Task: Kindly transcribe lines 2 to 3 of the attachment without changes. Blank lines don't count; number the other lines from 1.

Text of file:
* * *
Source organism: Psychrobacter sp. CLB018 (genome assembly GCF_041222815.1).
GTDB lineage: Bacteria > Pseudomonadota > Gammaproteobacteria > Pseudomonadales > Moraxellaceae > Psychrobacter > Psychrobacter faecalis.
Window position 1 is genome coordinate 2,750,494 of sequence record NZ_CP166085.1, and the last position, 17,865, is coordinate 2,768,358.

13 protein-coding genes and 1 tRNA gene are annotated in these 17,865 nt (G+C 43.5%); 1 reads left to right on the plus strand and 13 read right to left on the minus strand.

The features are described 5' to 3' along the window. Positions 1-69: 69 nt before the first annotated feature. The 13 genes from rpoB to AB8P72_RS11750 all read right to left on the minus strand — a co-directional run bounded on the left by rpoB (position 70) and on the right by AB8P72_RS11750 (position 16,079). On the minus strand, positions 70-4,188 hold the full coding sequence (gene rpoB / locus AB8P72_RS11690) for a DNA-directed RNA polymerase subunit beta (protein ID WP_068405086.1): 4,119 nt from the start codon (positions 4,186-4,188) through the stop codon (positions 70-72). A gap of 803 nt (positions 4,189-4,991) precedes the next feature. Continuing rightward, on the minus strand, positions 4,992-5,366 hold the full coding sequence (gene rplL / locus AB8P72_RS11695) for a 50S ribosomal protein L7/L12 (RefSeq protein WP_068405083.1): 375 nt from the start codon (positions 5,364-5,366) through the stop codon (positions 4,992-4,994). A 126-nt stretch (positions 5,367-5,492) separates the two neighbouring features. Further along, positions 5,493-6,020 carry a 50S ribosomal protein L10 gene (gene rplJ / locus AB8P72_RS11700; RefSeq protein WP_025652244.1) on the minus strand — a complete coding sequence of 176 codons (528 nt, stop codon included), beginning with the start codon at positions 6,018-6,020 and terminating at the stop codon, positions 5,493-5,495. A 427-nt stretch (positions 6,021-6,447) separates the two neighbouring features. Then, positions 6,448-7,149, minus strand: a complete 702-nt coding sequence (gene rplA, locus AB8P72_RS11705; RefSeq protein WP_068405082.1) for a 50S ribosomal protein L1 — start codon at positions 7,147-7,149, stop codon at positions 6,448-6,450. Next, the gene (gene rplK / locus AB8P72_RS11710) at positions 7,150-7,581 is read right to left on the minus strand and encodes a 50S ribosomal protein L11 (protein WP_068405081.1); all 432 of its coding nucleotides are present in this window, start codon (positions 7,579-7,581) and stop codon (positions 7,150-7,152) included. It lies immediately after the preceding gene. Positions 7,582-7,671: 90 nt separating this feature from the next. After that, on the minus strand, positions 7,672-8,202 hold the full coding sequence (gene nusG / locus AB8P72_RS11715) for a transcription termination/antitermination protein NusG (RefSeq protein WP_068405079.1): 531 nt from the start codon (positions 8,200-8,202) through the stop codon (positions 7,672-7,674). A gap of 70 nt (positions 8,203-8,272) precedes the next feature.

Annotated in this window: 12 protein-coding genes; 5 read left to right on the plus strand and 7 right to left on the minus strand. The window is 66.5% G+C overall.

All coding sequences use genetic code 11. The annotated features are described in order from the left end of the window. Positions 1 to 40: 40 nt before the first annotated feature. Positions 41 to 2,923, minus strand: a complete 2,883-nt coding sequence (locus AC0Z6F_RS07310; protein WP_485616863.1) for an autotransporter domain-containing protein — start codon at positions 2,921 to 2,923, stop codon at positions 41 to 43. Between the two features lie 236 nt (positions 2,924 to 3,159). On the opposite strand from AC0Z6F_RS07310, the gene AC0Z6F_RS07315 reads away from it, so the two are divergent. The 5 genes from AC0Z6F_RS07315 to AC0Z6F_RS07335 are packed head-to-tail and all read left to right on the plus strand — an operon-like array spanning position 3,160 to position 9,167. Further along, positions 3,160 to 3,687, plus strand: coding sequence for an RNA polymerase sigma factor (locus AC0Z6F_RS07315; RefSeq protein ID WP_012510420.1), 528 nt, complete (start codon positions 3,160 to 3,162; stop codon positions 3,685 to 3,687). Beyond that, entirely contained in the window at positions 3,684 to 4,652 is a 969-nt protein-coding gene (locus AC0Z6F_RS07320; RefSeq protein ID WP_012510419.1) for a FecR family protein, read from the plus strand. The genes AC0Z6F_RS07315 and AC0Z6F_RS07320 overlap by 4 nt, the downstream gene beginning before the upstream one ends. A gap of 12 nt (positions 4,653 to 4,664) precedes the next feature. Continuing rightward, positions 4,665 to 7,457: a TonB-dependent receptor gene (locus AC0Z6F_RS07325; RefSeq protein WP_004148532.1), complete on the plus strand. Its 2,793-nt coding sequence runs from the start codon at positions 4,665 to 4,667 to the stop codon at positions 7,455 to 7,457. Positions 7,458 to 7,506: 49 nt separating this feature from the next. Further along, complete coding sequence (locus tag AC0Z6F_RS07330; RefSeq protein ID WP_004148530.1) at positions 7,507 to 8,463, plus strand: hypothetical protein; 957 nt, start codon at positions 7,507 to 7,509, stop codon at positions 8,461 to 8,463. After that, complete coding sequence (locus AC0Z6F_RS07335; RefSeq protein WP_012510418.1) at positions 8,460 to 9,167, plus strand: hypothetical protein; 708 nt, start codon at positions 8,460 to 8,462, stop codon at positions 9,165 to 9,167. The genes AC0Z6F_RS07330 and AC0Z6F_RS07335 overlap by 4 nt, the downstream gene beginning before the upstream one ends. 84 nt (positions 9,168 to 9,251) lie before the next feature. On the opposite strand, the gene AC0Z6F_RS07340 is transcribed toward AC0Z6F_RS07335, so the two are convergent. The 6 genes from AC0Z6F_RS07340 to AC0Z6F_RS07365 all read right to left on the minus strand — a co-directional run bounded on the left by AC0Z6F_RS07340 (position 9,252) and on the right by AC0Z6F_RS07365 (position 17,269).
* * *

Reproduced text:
GTDB lineage: Bacteria > Pseudomonadota > Gammaproteobacteria > Pseudomonadales > Moraxellaceae > Psychrobacter > Psychrobacter faecalis.
Window position 1 is genome coordinate 2,750,494 of sequence record NZ_CP166085.1, and the last position, 17,865, is coordinate 2,768,358.